Lacking inspiration at work? Teach someone what you do!

We’ve all been there — you’re fully onboarded to your new role, you’ve been stewing in it for a year, and you’re starting to tire of the “daily grind.” At least, that’s where I found myself a few months into quarantine. Don’t get me wrong, I love my company and job, but a little bit of that spark of inspiration was gone.

Rather than vent my frustrations out to my dog all day (working from home, am I right?), I decided to reach out to my team and see if our newest team member might be ready to learn some new tasks. And no, this isn’t about offloading boring tasks onto my team members (I swear).

What I discovered is that when you teach a coworker or friend about what you do, you create a newfound appreciation for your work. I’ll share two things I discovered when I taught my coworker (hey, Kelly!) some of my work.

1. You remember the complexities of your work.

A good bit of my work is cyclic and predictable — what my team calls a “whirlwind.” Whirlwind is day-to-day stuff like emails, meetings, company newsletters, and more meetings, that keep the marketing function alive. Because this work happens so regularly, it’s been easy to label it tedious and unexciting.

So when I set out to teach a colleague about the ins and outs of Atomic’s monthly internal newsletter, the Nucleus, I figured it would be easy peasy. I had written a “how-to” document and was prepared to pass it all over. As we started our meeting, they let me know that they had never used Mailchimp before.

“Okay,” I thought, “Mailchimp is easy! This newsletter is easy!” So when I opened up Mailchimp to start showing her my process, I saw this:


To me, someone with a few years’ experience under my belt, it was obvious that I had to:

  1. Click on the Campaigns button.
  2. Create a new campaign.
  3. Use an existing template (one specific template).
  4. Reach out to a colleague to schedule a project interview.
  5. Find our internal documents and fill out the appropriate sections of the newsletter.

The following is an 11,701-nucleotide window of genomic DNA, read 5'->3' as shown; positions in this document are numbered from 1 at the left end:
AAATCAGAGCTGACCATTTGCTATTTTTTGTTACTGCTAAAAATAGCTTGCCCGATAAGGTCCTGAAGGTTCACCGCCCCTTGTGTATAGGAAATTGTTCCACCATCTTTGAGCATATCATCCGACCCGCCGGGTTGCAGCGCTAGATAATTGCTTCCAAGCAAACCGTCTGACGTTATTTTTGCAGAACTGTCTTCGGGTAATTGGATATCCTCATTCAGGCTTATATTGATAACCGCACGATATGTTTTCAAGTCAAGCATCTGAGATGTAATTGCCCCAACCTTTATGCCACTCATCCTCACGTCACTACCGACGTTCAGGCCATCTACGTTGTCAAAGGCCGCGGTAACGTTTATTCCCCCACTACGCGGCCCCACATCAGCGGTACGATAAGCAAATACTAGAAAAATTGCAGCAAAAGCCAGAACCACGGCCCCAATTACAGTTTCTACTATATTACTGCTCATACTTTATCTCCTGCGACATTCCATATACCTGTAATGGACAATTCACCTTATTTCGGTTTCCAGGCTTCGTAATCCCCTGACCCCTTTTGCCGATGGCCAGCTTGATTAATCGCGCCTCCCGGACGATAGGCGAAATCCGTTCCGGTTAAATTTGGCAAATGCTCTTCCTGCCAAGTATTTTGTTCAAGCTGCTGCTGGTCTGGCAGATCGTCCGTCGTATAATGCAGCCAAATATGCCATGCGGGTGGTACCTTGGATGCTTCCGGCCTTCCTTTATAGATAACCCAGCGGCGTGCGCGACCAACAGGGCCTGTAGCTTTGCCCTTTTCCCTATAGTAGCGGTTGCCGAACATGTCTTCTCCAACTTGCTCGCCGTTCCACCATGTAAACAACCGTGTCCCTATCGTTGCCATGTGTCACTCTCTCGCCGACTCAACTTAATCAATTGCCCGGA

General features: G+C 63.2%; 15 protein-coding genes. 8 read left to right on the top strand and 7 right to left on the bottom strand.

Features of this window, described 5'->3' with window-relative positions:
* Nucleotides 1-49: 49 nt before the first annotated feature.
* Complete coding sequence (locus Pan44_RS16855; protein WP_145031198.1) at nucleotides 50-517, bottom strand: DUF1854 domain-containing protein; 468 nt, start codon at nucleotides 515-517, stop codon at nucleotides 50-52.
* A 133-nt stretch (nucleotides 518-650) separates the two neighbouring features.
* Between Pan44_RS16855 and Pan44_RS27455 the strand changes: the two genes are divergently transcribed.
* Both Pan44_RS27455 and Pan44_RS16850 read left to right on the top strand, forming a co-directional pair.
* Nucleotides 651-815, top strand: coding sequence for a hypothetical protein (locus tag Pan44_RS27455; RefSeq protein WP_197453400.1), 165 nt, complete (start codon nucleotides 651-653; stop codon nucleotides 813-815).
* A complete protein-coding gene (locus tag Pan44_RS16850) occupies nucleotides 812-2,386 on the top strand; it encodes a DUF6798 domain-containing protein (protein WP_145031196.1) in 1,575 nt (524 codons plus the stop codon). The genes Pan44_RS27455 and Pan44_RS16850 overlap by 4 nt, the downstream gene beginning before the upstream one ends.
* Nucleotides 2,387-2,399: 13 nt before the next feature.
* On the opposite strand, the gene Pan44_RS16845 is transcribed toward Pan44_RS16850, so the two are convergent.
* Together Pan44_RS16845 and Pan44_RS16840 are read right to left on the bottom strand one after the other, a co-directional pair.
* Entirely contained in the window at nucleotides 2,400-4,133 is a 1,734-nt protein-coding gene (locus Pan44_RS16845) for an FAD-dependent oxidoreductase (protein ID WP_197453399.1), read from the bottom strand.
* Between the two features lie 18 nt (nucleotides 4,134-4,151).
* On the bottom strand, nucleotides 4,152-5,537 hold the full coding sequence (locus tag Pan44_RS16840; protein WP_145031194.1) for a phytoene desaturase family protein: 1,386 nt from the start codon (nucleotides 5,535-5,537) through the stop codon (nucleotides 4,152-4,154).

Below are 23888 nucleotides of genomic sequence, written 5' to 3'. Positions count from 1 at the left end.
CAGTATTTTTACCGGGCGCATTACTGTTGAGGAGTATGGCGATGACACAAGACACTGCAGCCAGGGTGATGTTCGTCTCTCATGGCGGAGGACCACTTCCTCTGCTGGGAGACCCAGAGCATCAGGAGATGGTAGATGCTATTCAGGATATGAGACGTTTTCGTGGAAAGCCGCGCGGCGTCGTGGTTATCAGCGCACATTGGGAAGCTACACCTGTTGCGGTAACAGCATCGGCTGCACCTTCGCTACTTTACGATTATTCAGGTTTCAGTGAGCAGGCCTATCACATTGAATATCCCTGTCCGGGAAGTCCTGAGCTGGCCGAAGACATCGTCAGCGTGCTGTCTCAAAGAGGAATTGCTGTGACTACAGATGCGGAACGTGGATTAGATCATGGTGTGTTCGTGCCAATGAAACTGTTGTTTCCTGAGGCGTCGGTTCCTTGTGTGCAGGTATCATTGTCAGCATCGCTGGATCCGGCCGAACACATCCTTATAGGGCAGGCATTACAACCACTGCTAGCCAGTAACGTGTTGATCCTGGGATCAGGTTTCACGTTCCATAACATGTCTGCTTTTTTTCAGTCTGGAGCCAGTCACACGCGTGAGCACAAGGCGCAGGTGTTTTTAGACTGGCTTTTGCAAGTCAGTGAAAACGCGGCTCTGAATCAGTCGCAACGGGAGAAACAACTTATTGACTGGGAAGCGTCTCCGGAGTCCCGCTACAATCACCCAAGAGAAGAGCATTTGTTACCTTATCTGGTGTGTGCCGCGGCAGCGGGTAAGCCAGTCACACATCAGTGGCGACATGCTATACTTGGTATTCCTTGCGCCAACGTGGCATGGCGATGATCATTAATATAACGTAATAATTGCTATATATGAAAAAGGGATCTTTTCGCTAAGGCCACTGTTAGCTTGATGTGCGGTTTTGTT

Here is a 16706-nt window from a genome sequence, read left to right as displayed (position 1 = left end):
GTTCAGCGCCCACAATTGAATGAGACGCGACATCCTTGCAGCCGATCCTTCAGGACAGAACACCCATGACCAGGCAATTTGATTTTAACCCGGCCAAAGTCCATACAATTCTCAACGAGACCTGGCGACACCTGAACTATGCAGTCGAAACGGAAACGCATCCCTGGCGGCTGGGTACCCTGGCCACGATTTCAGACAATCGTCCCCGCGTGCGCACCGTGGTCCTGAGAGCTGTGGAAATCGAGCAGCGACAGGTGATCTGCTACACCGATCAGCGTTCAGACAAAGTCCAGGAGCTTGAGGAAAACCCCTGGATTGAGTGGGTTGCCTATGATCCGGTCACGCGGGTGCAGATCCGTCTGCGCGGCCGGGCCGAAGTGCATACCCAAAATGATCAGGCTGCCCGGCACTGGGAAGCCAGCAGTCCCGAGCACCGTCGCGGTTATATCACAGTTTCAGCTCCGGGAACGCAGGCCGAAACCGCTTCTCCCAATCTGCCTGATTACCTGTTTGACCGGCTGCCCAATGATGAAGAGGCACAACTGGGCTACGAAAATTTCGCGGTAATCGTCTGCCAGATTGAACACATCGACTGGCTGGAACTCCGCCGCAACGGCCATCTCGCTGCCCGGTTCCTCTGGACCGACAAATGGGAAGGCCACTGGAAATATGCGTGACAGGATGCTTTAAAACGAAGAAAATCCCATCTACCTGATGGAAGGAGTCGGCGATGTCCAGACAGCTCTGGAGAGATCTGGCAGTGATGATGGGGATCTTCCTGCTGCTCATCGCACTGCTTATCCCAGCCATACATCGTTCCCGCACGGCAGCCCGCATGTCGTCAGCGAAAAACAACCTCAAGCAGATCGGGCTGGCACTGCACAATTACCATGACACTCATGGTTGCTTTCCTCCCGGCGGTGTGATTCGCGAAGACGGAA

6. Send a test email to our internal tester.
  7. Add some pizazz.
  8. And finally, send it out into the world.

But to my colleague, it likely looked like this:

Wowza — that was a lot. Even for me! After walking my colleague through those steps and sharing all of the things that had been such old hat for me, I realized how much work I had actually been doing. And I appreciated it more. I felt proud.

2. You can teach AND learn.

Teach & Learn has been a longtime Atomic value. The basic premise is that you never ascend from learning but rather should strive to constantly learn from your colleagues and share your knowledge, too.

Because of the cyclical nature of whirlwind work, it had been easy for me to accept my process as-is and not look to make any changes because it was working. But that approach was challenged when my colleague asked simple questions during our pairing session like “Why?” or, “Is there a different way to do this?”

Having someone that I respect look at a project with a different perspective changed then how I looked at that project. So when they suggested that we take a look at how the email renders on mobile view, I shuddered. How had I been missing that step all along?

When we cracked open the mobile view on Mailchimp this is what we saw:

Wrapping text? Squeezed words? Let’s all give that a resounding, Midwest “Ope”! Why had I not thought to check out the mobile view before?

It’s easy to let the fresh, shiny curiosity about your work dull over time. It’s happened to all of us. And there are different ways to keep yourself inspired, but for me (a verbal processor who loves people) I needed to share my process to understand how it could be improved, even without critical feedback.

Turning Inspiration into Action

It’s easy to take ideas like this to heart for a week or so but never commit to it. I’ve started building two steps into each project that I do: 1. Write documentation. 2. Share with a team member. This holds me accountable not only to my team but to myself and my curiosity.

Gaining inspiration isn’t always as magical as we’d like to think — sitting down and getting lost in each task for hours just because you’re SO into it. But you can add in the magic yourself, in whatever way works for you.

If you’re more of an introvert and teaching others about your work sounds like a nightmare, try setting personal, private goals for yourself to re-invent a portion of your whirlwind work. Could you dive deeper into your task? Or maybe look at your project from a different view (literally, like does your email look ok on mobile?).

Share your tips and tricks for staying inspired and curious with me in the comments below!